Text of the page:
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9 Sep 2012

Stressed and losing your hair? The keys to help speed recovery and hair growth

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September 9, 2012 Category: Beauty Posted by:

Spotlight On: Shear Faith

Owner: Naché Young

Location: 5026 Wayne Ave., Philadelphia, PA 19144

Appts: Tuesday and Wednesday, 9:00 AM to 5:00 PM; Thursday and Friday, 9:00 AM to 7:00 PM;

Saturday, 9:00 AM to 3:00 PM; Sunday and Monday; Closed

Specialties: Full Service Salon: Array of services

includes: Hair Coloring, Cutting, Relaxing and Weaves



By Leah Fletcher


There is no doubt that physical and emotional stress can lead to hair loss. A condition known as telogen effluvium causes sudden and rapid hair loss in response to physical stress, such as childbirth, high fever, acute illness, surgery or crash dieting. Emotional or physical stress, when chronic or severe, also might interfere with the normal hair growth cycle of the hair and trigger balding. Fortunately, for those suffering from hair loss due to stress, there are things you can do to help speed recovery and hair growth.



It is normal to lose up to 100 strands of hair daily on your comb or brush, in your sink, or on your pillow, explained Naché Young, owner of Shear Faith, a full-service hair salon, in the Germantown section of Philadelphia. What is not normal, according to Young is the massive shedding of hair. “When women complain that their hair is ‘coming out in handfuls’ there is a problem,” she said.


It is necessary to get to the “root” of the problem said Young, who advises clients to seek consultations with their stylists, medical doctors and dermatologists. Young’s 23 years in the industry have taught her that all have a role to play in the corrective process. Following are a few of those measures:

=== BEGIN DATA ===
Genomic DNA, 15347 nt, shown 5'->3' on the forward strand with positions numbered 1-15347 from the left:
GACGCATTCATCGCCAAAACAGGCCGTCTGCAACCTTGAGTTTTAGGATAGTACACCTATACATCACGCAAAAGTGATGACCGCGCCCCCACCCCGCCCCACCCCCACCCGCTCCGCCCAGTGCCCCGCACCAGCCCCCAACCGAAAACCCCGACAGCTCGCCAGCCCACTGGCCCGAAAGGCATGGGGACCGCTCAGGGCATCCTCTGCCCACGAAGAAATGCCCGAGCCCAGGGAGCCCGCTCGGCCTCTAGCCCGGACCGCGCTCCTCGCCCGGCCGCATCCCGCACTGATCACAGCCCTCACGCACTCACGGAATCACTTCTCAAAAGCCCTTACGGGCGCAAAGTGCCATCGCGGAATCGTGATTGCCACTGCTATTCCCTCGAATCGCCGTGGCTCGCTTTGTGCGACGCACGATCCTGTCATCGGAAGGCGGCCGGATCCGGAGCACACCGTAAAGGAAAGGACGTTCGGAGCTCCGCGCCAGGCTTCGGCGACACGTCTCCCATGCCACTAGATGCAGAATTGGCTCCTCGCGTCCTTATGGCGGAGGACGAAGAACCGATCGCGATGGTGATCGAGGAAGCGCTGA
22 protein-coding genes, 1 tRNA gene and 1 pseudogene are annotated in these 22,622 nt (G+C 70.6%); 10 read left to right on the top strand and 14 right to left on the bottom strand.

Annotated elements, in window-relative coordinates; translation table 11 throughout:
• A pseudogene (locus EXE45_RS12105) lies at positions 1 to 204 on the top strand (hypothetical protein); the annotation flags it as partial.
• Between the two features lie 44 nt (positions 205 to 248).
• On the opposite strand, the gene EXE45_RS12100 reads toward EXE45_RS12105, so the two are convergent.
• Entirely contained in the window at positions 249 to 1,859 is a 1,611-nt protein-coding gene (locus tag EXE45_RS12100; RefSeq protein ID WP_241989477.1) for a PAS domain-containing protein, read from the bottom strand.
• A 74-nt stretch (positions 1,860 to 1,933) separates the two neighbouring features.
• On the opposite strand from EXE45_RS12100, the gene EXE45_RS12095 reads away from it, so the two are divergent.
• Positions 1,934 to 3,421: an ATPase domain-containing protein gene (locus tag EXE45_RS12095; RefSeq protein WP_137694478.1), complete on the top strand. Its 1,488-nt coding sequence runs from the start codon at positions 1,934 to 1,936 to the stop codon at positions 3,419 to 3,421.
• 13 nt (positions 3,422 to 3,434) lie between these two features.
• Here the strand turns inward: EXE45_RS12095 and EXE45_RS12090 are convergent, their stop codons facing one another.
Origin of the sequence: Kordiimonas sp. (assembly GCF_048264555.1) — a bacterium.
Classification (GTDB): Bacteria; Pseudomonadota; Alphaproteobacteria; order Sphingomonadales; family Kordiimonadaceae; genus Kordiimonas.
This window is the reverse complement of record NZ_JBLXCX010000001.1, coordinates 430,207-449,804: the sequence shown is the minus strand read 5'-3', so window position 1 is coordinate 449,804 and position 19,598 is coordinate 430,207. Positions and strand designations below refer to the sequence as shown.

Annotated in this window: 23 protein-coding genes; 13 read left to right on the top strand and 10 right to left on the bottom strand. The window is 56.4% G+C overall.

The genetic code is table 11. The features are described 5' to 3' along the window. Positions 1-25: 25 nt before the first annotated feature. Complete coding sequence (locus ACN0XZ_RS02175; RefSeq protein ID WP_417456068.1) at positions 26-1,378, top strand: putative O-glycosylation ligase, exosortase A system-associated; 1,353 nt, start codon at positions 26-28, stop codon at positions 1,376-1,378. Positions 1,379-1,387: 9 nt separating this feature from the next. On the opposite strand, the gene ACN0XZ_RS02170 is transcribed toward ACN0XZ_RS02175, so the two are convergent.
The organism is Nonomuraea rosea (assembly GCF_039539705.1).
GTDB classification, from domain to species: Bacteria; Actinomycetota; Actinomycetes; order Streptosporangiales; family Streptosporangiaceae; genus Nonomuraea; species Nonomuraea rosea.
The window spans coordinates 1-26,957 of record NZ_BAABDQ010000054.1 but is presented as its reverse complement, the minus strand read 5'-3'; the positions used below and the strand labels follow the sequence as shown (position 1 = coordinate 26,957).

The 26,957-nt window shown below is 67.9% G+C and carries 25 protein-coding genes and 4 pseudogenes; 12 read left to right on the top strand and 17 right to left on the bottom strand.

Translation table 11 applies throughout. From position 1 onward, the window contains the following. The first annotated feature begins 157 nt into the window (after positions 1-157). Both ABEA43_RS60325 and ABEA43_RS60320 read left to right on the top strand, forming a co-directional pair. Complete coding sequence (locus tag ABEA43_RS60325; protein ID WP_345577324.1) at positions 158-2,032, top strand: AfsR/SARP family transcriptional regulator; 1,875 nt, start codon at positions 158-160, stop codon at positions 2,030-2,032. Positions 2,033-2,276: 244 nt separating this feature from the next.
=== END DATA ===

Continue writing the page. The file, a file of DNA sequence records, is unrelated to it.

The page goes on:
Eat healthy

Eat a healthy balanced diet every day and include vitamin supplements. In Young’s opinion, clients should always consider the advice of professionals. Experts advise taking B vitamins, which are the most beneficial to hair health and growth. They also believe a diet high in vitamin A, C, E and rich in zinc, magnesium and selenium helps stop hair loss due to stress. Omega-3 fatty acids also may improve scalp health.


Get plenty of sleep

Make certain you are getting at least eight hours of sleep each night. Adequate sleep helps your body recover from all types of stress and is important for the health of your scalp and hair. Prolonged sleep deprivation can be extremely stressful on the body and this stress may manifest itself as hair loss.


Schedule recovery time for major physical stressors

Give your body plenty of time to recover following a major physical stressor, such as surgery or childbirth. Pushing yourself too hard after a major illness or surgical procedure only increases the likelihood of hair loss. Acute physical stress interferes with the normal hair-growth cycle, resulting in less new growth and more shedding. According to the American Academy of Family Physicians, hair loss typically begins three to four months after physical stress or illness.


Address emotional stress

Often times, working through your problems and finding healthier and more appropriate ways to deal with them can help stop hair loss and encourage new hair growth, explained Young. Experts advise attending counseling sessions if your hair loss is due to emotional stress. “When stress is addressed, you usually will see improvement in the health of a person’s hair” noted Young.


Check your hormones

Having your hormone levels checked is especially important, advised Young, especially if your hair loss began after childbirth, after weaning from breastfeeding or soon after beginning oral contraception. “While most hair loss caused by childbirth appears to be related to the physical stress of labor and delivery,” said Young, “In some cases lingering hormonal problems may be the culprit,” she added.


Seek medical advice

Young advises checking with your medical doctor or dermatologist to determine if you may be suffering from Alopecia. Alopecia is believed to be an autoimmune disorder that causes inflammation of the hair follicles and hair loss. It may be triggered by emotional stress and sometimes goes away on its own when the stress is relieved. It also may be hereditary. However, she noted, in some cases medical treatment may be required.

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